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Make Your Computer Run Faster!

Updated on December 1, 2014

Computer Performance...

This article is about how to start approaching the concept of improving your computer's performance. Quite frankly, it can be a daunting task to start if you don't know much about it. I'll keep this as short and straightforward as possible.


There are many pieces of software out there that slow your computer down, and many others that help speed it back up. Spyware, adware, viruses, and other unwanted programs clog your system up and cause it to perform poorly. Furthermore, file build up over time can do the same thing.

  • Occasionally use a virus scanner, such as the free on you can use online called the Trend Micro Housecall.
  • (Optional) Also use another program, just in case, such as a good spyware scanner like Spybot S&D.

    Adware/spyware is the primary culprit for slowing down a computer.
  • Use a computer cleaning program such as CCleaner, this clears file buildup and fixes your registry.
  • Upgrade your browser. If you are using Internet Explorer, don't. Get Google Chrome.
  • Remove unused programs. Go into your computer's control panel and find the area to remove programs, browse through here for programs you no longer want, or never wanted, and remove them. Be careful, do not remove things just because you don't know what they are. Give it a quick Google search first.

    In most operation systems, you're looking for the windows menu, control panel, and then 'Add/Remove Programs' or 'Programs - Uninstall a program'.

    Often times programs you don't want come bundled with programs you do!

    Be sure to remove these. Common things to see are various search bars, weather bug, coupon programs, and things of that nature.
  • Defragment your harddrive regularly, I would say once every few months at least. Windows comes with this tool by default, just look for the Disk Defragmenter.
    You could also consider a program like Defraggler to help you out.
  • Delete old and unused files. The clutter just makes it worse.
  • Disable programs on start-up. Many programs by default start when you turn on your computer. You should uninstall them if you don't want them, but if you do you may not want them all the time. Check the program settings to see if you can disable the program on start-up. Then you can run it when you want to.
  • One program that can do a lot for your computer all in one is TuneUp Utilities. I highly recommend checking out this program!



I will not talk about purchasing upgrades for your computer but if that's what you are interested in, look into RAM upgrades, processor upgrades, and graphics card upgrades.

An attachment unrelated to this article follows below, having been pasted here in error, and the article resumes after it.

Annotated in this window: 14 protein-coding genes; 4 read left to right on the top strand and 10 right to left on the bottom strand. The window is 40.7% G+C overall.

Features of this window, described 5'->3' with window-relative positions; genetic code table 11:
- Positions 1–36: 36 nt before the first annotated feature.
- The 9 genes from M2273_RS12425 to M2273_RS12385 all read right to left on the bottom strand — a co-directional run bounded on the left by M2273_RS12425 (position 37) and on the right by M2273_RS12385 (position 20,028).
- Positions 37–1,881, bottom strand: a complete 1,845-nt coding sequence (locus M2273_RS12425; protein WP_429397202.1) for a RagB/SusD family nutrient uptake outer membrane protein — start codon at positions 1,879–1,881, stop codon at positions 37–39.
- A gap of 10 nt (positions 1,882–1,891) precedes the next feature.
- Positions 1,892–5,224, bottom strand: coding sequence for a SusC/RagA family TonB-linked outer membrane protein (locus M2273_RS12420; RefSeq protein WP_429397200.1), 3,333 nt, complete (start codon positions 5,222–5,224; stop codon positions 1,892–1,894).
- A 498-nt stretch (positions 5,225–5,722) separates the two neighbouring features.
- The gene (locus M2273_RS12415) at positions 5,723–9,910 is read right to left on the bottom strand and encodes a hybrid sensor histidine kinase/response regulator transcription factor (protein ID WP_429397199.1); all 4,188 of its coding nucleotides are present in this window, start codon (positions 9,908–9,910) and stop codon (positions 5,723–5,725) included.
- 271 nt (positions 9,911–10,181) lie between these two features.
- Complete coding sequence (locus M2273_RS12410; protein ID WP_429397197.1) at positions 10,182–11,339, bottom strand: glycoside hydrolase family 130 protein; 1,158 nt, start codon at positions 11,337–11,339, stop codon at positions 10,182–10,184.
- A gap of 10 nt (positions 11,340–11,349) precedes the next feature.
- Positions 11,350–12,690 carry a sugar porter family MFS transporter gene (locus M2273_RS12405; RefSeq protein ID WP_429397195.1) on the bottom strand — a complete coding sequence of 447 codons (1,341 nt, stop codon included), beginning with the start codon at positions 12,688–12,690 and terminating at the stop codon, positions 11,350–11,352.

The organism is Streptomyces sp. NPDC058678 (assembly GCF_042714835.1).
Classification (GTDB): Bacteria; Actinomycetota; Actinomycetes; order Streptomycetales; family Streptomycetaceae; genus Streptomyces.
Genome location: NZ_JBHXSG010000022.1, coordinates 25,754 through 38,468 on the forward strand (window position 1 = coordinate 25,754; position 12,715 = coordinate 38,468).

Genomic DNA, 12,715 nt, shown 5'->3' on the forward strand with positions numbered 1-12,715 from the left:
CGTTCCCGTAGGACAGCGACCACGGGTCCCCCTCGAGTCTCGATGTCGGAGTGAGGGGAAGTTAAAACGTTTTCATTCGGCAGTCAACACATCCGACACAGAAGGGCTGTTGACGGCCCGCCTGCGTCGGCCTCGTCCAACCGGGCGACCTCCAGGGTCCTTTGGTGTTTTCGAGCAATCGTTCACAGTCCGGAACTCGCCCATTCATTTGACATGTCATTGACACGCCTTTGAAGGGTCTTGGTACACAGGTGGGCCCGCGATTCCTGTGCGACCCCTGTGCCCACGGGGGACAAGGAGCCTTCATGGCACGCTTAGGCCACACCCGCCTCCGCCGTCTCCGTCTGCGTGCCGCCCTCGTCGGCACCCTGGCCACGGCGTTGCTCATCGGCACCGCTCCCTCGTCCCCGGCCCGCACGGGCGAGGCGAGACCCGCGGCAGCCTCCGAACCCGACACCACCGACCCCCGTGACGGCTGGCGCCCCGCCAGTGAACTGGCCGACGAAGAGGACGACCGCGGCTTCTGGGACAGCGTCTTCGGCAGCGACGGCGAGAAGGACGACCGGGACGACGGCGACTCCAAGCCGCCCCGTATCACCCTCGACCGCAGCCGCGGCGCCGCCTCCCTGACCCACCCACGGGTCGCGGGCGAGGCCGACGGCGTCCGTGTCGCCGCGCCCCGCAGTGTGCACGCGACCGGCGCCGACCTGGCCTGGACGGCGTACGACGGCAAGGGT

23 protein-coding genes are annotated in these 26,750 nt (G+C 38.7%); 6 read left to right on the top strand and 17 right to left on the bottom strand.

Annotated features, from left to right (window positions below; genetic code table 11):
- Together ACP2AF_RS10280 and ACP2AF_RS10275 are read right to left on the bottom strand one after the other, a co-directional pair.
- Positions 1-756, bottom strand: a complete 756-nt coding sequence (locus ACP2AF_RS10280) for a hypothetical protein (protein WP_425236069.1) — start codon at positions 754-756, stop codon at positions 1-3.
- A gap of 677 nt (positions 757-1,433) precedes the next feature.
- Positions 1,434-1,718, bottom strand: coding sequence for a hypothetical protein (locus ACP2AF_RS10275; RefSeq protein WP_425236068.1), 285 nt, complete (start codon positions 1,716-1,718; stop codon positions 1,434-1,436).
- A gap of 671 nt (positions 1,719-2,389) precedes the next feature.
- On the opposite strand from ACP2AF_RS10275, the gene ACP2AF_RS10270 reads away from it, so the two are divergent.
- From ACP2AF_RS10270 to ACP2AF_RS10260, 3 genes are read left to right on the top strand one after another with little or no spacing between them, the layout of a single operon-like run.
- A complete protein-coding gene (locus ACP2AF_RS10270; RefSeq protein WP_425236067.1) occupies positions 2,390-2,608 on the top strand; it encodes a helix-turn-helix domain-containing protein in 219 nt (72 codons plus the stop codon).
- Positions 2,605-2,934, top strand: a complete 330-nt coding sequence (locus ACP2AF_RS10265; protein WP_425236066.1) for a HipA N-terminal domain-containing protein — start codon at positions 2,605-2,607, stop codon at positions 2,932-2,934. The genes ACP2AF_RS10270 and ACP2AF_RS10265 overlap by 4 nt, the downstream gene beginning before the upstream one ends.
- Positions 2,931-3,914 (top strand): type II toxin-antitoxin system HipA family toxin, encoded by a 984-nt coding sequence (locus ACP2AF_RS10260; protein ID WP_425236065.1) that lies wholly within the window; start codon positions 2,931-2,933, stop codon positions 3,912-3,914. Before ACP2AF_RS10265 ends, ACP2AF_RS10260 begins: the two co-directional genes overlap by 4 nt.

For those who are really interested in computers, particularly PC gamers. You may want to know about overclocking. That is, basically to inform your computer to force your hardware to run faster. It can harm your computer's hardware, but if done properly, will almost never permanently damage it. However, I highly recommend further research on the topic if you want to take this route. [Also note, this most often voids warranties.]

  • CPU Overclocking: You can overclock your CPU quite often in the BIOS, but occasionally, if you are lucky, there motherboard manufacturer will have a program designed to do it for you. I would recommend Googling something along the lines of 'overclocking 'YOURCPU' on 'YOURMOTHERBOARD' and see what comes up. Also check the software that came with your motherboard.
  • GPU Overclocking: GPU (Graphics card) overclocking tends to be much more simple, and can be very useful for gamers. Both ATI and nVidia (2 major graphics card makers) allow overclocking via their card drivers. For nVidia you need to unlock 'coolbits'. For ATI you may only have to locate the overclocking section in the default drivers.

General Tips

  • Turn off your computer when you are not using it!
  • Clean dust out of your computer every few months.

Maintaining a well performing computer is quite simply all about upkeep and making sure not to let stuff build up on the machine. Whether it be old files, programs, viruses, spyware, anything; if you don't need it, don't keep it. If you're afraid you might need it, back it up on a disc, flash drive, or put it into a zip file and stash it away in a location of your hardware that you don't normally access.

This more or less covers what you need to know, or at least a starting point, on maintaining your computer. With this information and perhaps some Google searches you should easily be able to keep your computer in working condition.


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